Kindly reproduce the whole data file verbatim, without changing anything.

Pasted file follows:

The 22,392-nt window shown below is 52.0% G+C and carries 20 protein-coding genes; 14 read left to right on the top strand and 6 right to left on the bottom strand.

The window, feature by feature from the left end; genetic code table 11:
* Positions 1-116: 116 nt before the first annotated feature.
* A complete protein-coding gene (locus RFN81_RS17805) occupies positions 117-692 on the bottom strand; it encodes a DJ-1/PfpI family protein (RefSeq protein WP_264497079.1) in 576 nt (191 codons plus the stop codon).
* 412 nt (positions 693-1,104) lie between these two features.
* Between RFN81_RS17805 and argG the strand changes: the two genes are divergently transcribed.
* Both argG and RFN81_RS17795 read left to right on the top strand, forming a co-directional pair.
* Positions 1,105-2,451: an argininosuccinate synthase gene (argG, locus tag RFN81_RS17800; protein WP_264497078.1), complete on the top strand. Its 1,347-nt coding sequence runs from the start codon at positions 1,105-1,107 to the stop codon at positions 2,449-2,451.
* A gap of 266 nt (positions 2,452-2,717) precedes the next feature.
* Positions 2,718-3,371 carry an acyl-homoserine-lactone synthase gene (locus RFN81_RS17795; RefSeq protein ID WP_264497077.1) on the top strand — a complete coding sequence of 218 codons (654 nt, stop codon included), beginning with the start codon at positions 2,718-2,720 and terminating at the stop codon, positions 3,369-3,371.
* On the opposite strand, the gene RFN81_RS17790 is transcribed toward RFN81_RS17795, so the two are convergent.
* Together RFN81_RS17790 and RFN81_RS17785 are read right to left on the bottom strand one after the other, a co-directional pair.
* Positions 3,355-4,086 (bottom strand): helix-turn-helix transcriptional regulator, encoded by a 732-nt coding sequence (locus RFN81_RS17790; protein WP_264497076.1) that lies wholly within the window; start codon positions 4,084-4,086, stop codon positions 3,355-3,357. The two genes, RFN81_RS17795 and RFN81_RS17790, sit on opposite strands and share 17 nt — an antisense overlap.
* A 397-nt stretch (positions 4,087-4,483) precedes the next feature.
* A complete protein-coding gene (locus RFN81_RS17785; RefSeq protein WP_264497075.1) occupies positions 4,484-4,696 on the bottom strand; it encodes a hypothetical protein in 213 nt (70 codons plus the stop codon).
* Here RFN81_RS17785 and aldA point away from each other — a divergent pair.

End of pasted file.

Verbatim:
The 22,392-nt window shown below is 52.0% G+C and carries 20 protein-coding genes; 14 read left to right on the top strand and 6 right to left on the bottom strand.

The window, feature by feature from the left end; genetic code table 11:
* Positions 1-116: 116 nt before the first annotated feature.
* A complete protein-coding gene (locus RFN81_RS17805) occupies positions 117-692 on the bottom strand; it encodes a DJ-1/PfpI family protein (RefSeq protein WP_264497079.1) in 576 nt (191 codons plus the stop codon).
* 412 nt (positions 693-1,104) lie between these two features.
* Between RFN81_RS17805 and argG the strand changes: the two genes are divergently transcribed.
* Both argG and RFN81_RS17795 read left to right on the top strand, forming a co-directional pair.
* Positions 1,105-2,451: an argininosuccinate synthase gene (argG, locus tag RFN81_RS17800; protein WP_264497078.1), complete on the top strand. Its 1,347-nt coding sequence runs from the start codon at positions 1,105-1,107 to the stop codon at positions 2,449-2,451.
* A gap of 266 nt (positions 2,452-2,717) precedes the next feature.
* Positions 2,718-3,371 carry an acyl-homoserine-lactone synthase gene (locus RFN81_RS17795; RefSeq protein ID WP_264497077.1) on the top strand — a complete coding sequence of 218 codons (654 nt, stop codon included), beginning with the start codon at positions 2,718-2,720 and terminating at the stop codon, positions 3,369-3,371.
* On the opposite strand, the gene RFN81_RS17790 is transcribed toward RFN81_RS17795, so the two are convergent.
* Together RFN81_RS17790 and RFN81_RS17785 are read right to left on the bottom strand one after the other, a co-directional pair.
* Positions 3,355-4,086 (bottom strand): helix-turn-helix transcriptional regulator, encoded by a 732-nt coding sequence (locus RFN81_RS17790; protein WP_264497076.1) that lies wholly within the window; start codon positions 4,084-4,086, stop codon positions 3,355-3,357. The two genes, RFN81_RS17795 and RFN81_RS17790, sit on opposite strands and share 17 nt — an antisense overlap.
* A 397-nt stretch (positions 4,087-4,483) precedes the next feature.
* A complete protein-coding gene (locus RFN81_RS17785; RefSeq protein WP_264497075.1) occupies positions 4,484-4,696 on the bottom strand; it encodes a hypothetical protein in 213 nt (70 codons plus the stop codon).
* Here RFN81_RS17785 and aldA point away from each other — a divergent pair.